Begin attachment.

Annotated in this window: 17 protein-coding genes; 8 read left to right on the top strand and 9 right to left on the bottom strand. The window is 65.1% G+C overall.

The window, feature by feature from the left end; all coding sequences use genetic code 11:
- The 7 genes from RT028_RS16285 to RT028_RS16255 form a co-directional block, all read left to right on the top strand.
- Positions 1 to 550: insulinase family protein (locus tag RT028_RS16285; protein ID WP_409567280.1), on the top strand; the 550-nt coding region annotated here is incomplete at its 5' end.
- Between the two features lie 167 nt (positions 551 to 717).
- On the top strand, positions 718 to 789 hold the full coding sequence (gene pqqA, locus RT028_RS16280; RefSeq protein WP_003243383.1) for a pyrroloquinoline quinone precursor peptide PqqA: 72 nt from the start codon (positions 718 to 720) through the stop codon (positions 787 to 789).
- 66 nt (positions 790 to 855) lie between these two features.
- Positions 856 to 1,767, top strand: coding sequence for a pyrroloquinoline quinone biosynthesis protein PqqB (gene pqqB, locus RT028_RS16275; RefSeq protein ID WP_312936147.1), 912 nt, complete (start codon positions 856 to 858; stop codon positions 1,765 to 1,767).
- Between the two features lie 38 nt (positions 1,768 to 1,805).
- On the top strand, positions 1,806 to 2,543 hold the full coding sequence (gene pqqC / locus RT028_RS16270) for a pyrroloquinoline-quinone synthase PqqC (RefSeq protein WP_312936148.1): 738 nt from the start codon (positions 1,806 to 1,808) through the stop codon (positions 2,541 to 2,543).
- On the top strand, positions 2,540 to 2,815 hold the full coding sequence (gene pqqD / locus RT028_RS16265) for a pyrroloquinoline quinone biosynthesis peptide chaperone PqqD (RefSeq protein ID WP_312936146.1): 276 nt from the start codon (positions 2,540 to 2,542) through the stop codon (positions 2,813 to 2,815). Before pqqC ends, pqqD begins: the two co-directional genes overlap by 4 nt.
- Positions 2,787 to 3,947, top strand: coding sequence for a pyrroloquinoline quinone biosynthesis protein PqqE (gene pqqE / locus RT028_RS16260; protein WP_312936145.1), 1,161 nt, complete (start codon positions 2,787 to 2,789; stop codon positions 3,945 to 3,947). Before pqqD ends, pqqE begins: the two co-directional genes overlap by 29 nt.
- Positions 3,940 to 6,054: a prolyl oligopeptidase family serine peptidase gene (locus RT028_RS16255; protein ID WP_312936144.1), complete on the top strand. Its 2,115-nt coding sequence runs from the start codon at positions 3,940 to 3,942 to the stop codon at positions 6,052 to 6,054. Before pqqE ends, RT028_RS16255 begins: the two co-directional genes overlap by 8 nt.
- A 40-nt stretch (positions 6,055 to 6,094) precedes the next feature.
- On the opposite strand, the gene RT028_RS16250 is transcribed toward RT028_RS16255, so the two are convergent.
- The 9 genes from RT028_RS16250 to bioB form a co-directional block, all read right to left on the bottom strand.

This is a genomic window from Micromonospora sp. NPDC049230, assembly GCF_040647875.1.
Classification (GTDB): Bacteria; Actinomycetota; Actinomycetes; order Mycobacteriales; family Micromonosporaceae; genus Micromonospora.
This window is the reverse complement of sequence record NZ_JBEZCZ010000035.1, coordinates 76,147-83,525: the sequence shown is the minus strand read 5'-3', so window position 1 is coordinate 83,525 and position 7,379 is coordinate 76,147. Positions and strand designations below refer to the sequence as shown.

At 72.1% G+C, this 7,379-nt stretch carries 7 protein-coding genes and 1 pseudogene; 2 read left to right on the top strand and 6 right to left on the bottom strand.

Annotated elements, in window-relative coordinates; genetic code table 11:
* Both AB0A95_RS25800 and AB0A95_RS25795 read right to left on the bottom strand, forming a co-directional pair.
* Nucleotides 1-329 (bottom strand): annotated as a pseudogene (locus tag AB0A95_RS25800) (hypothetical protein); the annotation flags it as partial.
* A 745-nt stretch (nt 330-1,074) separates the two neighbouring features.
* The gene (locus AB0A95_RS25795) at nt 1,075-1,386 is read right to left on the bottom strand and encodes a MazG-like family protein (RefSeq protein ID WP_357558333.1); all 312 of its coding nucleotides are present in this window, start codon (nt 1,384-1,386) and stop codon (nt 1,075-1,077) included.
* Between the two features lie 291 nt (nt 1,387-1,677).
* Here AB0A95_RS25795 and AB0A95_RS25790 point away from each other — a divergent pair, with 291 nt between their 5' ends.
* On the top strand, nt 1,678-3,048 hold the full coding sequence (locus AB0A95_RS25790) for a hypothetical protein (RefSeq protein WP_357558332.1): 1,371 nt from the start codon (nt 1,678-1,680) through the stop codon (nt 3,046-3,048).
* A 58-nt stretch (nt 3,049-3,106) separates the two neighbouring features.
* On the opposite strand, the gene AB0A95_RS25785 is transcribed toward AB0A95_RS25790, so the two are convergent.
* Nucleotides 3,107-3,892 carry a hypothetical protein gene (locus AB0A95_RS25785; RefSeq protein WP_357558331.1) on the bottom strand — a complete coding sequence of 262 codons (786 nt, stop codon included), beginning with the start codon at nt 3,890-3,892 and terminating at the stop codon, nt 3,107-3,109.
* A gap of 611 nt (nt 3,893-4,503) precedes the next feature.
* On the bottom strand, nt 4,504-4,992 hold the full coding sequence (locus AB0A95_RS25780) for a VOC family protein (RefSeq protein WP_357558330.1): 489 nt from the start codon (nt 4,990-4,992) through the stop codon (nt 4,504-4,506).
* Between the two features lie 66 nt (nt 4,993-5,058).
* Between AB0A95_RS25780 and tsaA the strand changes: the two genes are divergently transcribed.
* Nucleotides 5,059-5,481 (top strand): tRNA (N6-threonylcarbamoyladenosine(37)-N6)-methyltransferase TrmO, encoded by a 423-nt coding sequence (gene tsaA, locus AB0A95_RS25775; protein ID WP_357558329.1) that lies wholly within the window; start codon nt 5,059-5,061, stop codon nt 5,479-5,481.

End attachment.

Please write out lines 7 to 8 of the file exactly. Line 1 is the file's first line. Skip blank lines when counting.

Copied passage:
- 66 nt (positions 790 to 855) lie between these two features.
- Positions 856 to 1,767, top strand: coding sequence for a pyrroloquinoline quinone biosynthesis protein PqqB (gene pqqB, locus RT028_RS16275; RefSeq protein ID WP_312936147.1), 912 nt, complete (start codon positions 856 to 858; stop codon positions 1,765 to 1,767).